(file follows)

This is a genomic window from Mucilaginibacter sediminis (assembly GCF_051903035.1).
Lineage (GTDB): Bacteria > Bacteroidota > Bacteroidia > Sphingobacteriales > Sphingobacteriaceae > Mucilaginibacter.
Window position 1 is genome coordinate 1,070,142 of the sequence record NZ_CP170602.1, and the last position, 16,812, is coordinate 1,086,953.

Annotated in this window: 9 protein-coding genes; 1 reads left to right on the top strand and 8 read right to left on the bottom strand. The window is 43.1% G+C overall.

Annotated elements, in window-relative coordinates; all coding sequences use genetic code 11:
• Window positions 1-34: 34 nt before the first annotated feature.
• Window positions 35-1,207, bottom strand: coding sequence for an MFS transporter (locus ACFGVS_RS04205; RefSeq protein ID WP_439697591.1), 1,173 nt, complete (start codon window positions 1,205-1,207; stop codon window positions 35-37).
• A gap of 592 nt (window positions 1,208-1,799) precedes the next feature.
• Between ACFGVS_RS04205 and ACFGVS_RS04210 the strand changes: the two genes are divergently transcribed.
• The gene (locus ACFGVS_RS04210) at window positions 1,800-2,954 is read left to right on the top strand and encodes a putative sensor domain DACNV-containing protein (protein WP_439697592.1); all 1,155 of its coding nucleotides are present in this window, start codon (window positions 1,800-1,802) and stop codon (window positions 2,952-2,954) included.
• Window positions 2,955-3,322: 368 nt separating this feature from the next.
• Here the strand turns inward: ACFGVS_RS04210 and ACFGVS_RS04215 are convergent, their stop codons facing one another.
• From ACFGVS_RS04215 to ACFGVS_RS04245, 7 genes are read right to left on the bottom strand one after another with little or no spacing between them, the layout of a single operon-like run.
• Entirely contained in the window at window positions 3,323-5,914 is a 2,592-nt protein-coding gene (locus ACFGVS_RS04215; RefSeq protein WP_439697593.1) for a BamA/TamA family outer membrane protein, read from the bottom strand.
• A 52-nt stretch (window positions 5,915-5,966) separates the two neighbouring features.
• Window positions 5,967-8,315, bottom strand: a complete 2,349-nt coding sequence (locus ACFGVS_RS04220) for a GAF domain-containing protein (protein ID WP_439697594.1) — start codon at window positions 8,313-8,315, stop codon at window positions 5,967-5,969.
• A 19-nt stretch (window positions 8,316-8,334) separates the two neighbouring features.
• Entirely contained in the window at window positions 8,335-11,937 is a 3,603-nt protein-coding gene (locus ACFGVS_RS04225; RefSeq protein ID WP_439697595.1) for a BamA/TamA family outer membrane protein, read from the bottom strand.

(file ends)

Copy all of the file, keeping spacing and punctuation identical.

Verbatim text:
This is a genomic window from Mucilaginibacter sediminis (assembly GCF_051903035.1).
Lineage (GTDB): Bacteria > Bacteroidota > Bacteroidia > Sphingobacteriales > Sphingobacteriaceae > Mucilaginibacter.
Window position 1 is genome coordinate 1,070,142 of the sequence record NZ_CP170602.1, and the last position, 16,812, is coordinate 1,086,953.

Annotated in this window: 9 protein-coding genes; 1 reads left to right on the top strand and 8 read right to left on the bottom strand. The window is 43.1% G+C overall.

Annotated elements, in window-relative coordinates; all coding sequences use genetic code 11:
• Window positions 1-34: 34 nt before the first annotated feature.
• Window positions 35-1,207, bottom strand: coding sequence for an MFS transporter (locus ACFGVS_RS04205; RefSeq protein ID WP_439697591.1), 1,173 nt, complete (start codon window positions 1,205-1,207; stop codon window positions 35-37).
• A gap of 592 nt (window positions 1,208-1,799) precedes the next feature.
• Between ACFGVS_RS04205 and ACFGVS_RS04210 the strand changes: the two genes are divergently transcribed.
• The gene (locus ACFGVS_RS04210) at window positions 1,800-2,954 is read left to right on the top strand and encodes a putative sensor domain DACNV-containing protein (protein WP_439697592.1); all 1,155 of its coding nucleotides are present in this window, start codon (window positions 1,800-1,802) and stop codon (window positions 2,952-2,954) included.
• Window positions 2,955-3,322: 368 nt separating this feature from the next.
• Here the strand turns inward: ACFGVS_RS04210 and ACFGVS_RS04215 are convergent, their stop codons facing one another.
• From ACFGVS_RS04215 to ACFGVS_RS04245, 7 genes are read right to left on the bottom strand one after another with little or no spacing between them, the layout of a single operon-like run.
• Entirely contained in the window at window positions 3,323-5,914 is a 2,592-nt protein-coding gene (locus ACFGVS_RS04215; RefSeq protein WP_439697593.1) for a BamA/TamA family outer membrane protein, read from the bottom strand.
• A 52-nt stretch (window positions 5,915-5,966) separates the two neighbouring features.
• Window positions 5,967-8,315, bottom strand: a complete 2,349-nt coding sequence (locus ACFGVS_RS04220) for a GAF domain-containing protein (protein ID WP_439697594.1) — start codon at window positions 8,313-8,315, stop codon at window positions 5,967-5,969.
• A 19-nt stretch (window positions 8,316-8,334) separates the two neighbouring features.
• Entirely contained in the window at window positions 8,335-11,937 is a 3,603-nt protein-coding gene (locus ACFGVS_RS04225; RefSeq protein ID WP_439697595.1) for a BamA/TamA family outer membrane protein, read from the bottom strand.